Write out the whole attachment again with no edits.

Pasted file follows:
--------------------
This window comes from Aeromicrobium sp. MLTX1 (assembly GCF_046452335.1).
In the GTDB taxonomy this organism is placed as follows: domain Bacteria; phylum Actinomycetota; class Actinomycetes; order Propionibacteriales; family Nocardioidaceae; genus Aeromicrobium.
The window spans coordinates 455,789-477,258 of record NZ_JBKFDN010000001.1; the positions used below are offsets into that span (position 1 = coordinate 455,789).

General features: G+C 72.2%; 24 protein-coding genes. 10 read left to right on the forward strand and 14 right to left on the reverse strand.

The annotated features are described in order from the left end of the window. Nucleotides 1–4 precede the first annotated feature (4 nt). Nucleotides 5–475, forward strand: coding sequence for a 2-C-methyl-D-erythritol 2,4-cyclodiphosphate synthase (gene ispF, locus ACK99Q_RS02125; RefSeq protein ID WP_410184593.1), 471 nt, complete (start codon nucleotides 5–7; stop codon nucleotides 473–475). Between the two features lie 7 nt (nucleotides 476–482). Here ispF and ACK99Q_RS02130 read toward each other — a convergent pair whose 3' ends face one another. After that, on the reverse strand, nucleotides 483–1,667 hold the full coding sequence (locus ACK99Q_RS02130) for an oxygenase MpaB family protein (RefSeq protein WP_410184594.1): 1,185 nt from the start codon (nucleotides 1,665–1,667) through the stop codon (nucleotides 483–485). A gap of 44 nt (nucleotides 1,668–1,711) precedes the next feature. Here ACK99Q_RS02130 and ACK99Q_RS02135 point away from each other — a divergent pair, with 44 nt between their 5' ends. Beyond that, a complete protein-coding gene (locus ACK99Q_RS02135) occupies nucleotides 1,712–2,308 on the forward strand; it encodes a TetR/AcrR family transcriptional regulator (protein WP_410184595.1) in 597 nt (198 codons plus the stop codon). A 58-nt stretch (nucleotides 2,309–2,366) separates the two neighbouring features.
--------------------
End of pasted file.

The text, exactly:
This window comes from Aeromicrobium sp. MLTX1 (assembly GCF_046452335.1).
In the GTDB taxonomy this organism is placed as follows: domain Bacteria; phylum Actinomycetota; class Actinomycetes; order Propionibacteriales; family Nocardioidaceae; genus Aeromicrobium.
The window spans coordinates 455,789-477,258 of record NZ_JBKFDN010000001.1; the positions used below are offsets into that span (position 1 = coordinate 455,789).

General features: G+C 72.2%; 24 protein-coding genes. 10 read left to right on the forward strand and 14 right to left on the reverse strand.

The annotated features are described in order from the left end of the window. Nucleotides 1–4 precede the first annotated feature (4 nt). Nucleotides 5–475, forward strand: coding sequence for a 2-C-methyl-D-erythritol 2,4-cyclodiphosphate synthase (gene ispF, locus ACK99Q_RS02125; RefSeq protein ID WP_410184593.1), 471 nt, complete (start codon nucleotides 5–7; stop codon nucleotides 473–475). Between the two features lie 7 nt (nucleotides 476–482). Here ispF and ACK99Q_RS02130 read toward each other — a convergent pair whose 3' ends face one another. After that, on the reverse strand, nucleotides 483–1,667 hold the full coding sequence (locus ACK99Q_RS02130) for an oxygenase MpaB family protein (RefSeq protein WP_410184594.1): 1,185 nt from the start codon (nucleotides 1,665–1,667) through the stop codon (nucleotides 483–485). A gap of 44 nt (nucleotides 1,668–1,711) precedes the next feature. Here ACK99Q_RS02130 and ACK99Q_RS02135 point away from each other — a divergent pair, with 44 nt between their 5' ends. Beyond that, a complete protein-coding gene (locus ACK99Q_RS02135) occupies nucleotides 1,712–2,308 on the forward strand; it encodes a TetR/AcrR family transcriptional regulator (protein WP_410184595.1) in 597 nt (198 codons plus the stop codon). A 58-nt stretch (nucleotides 2,309–2,366) separates the two neighbouring features.